Summer Internships: Lili Randolph '23

August 5, 2022
Lili Randolph headshot

Name: Lili Randolph
Class Year: 2023
Major: Environmental Studies
Minor: Biology
Hometown: Fairfield, CT

Internship Organization: Mountain Lake Biological Station
Job Title: Research Intern
Location: Pembroke, Virginia


What’s happening at your internship? We would love to hear what kind of work you are doing!

This summer, I’m conducting research on the forked fungus beetle (Bolitotherus cornutus) at the Mountain Lake Biological Station in Pembroke, Virginia. Generally, my workday consists of doing fieldwork from 6:30-11:30 AM and working on my experiment from 1:30 PM to as late as 6:00 PM. In the mornings, I’m gallivanting around the woods looking at fungus brackets growing on marked logs and snags containing populations of beetles and recording data. In the afternoons, I’ve been collaborating with a UVA graduate student, Clara Stahlmann Roeder, on her dissertation. She is testing to see if there is a winner/loser effect among male forked fungus beetles, which occurs when a beetle’s chance of winning a fight is directly affected by their recent defeat or victory in a previous battle. In other species, it has been demonstrated that recent victors have a higher chance of winning and a loser will have a lower chance of winning after they have just fought. However, this phenomenon has yet to be tested among our study species until now. The experiment that I created in conjunction with Clara’s dissertation examines whether or not neutral male beetles can detect whether another individual has won or lost a fight through chemical cues. I based my question off of a previous student’s research where she tested if female beetles were able to distinguish a winner or loser based on the chemicals they produced.

Beetle

Why did you apply for this internship?

I asked to join Swarthmore College Professor Vincent Formica’s lab because I wanted to pursue my interest in animal behavior and I had a great experience in his class, “Evolution of Animal Societies” last fall. During this time, I decided that he would make a great mentor for me to explore animal-based research for the first time.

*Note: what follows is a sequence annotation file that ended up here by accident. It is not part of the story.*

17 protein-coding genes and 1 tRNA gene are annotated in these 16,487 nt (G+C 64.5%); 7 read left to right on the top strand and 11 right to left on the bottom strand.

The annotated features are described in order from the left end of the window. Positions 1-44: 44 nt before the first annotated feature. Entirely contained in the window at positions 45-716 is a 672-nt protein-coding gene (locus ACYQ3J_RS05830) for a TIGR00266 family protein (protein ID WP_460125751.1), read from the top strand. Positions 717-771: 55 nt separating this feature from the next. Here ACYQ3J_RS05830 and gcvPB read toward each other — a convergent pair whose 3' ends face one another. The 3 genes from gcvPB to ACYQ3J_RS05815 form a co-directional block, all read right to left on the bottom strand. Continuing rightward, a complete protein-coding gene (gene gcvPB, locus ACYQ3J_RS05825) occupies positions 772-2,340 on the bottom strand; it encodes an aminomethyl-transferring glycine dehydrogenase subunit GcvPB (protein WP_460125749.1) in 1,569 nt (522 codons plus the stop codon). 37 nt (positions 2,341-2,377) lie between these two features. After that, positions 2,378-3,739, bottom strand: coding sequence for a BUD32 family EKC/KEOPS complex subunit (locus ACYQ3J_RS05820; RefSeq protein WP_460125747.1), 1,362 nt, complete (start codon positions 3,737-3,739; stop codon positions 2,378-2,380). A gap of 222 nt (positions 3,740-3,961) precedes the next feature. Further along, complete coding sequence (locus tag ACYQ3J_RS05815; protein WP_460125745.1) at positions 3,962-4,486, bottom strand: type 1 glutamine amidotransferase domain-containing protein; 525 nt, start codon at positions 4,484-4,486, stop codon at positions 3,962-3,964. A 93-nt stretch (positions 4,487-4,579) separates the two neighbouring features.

Was this internship what you expected it to be?

Before arriving at the station, I was studying abroad in the city of Granada, Spain, where everything was within walking distance and the only green space in the area was a medium-sized park. The thought of transitioning from that to living on the top of a mountain where the closest town was a 30-minute drive away was… intimidating. Especially because, contrary to my environmentalist vibes, I generally think of heavily wooded areas to be cesspools of creepy crawlies like ticks, spiders, and mosquitoes (ESPECIALLY mosquitoes) - all of which I have an intense aversion to and had imagined I’d be encountering in swarms during fieldwork. Normally I wouldn’t have minded but we’re not allowed to wear bug spray here because it changes invertebrate behavior (including that of the beetles whose behavior we’re testing). The few days leading up to my arrival at Mountain Lake were thus filled with loads of packing, purchasing of Afterbite, and worrying about my future living in isolation as a forest-hating hermit living in a forest. To my surprise and delight however, I’ve experienced a rich social life from interacting with all of the brilliant scientists working here and have found that there really aren’t as many mosquitoes as I’d imagined. Being here has given me the opportunity to connect with nature more deeply as I’m learning to appreciate the beautiful landscape around me, all the different species that live here, and the amount of complexity involved in studying them. On top of that, I’ve been filling my free time playing volleyball, roasting marshmallows, hiking, and having game nights with people ranging from undergraduates to well-established researchers with PhDs. The friendly atmosphere here has made me feel at-home while giving me the space to explore the world of ecology that, since now, I’d only skimmed the surface of.

Can you give us three adjectives and three nouns that describe your internship experience?

Social - The community here is small and tight-knit so I’m constantly interacting with people in social settings in addition to collaborating with my teammates during fieldwork and experiments.

Clumsy - I can’t tell you how many times I have tripped and fallen, how many beetles I’ve dropped on the ground and lost in the leaf litter, or how many little mishaps I’ve had while conducting my experiments. And I also can’t tell you how okay it is to make mistakes because EVERYONE does, and you learn so much from them.

Busy - There are days when I work from 6:30 am to 6:00 pm with only a 1.5-hour break during lunch. This isn’t usually the case, but I’ve definitely been busy. I am, however, enjoying what I’m doing and still have plenty of time outside of work to do other things.

Beetles - So. Many. Beetles. 

Walking Stick - After the first couple of weeks here, I found myself the most superb walking stick to help traverse the steep and treacherous terrain of the mountainside during fieldwork. And immediately lost it. I then found a slightly less superb but still great walking stick that I’ve been using every single day since. I love this stick.

Love - I love the work that I’m doing here, love the friends I’ve made here, love that I get to be in nature, and love that I’ve learned so much about myself while living here. This is a truly special place that I feel privileged and honored to be a part of.


Visit the Summer Internship Stories page to read more about student internship experiences.

Environmental Studies Biology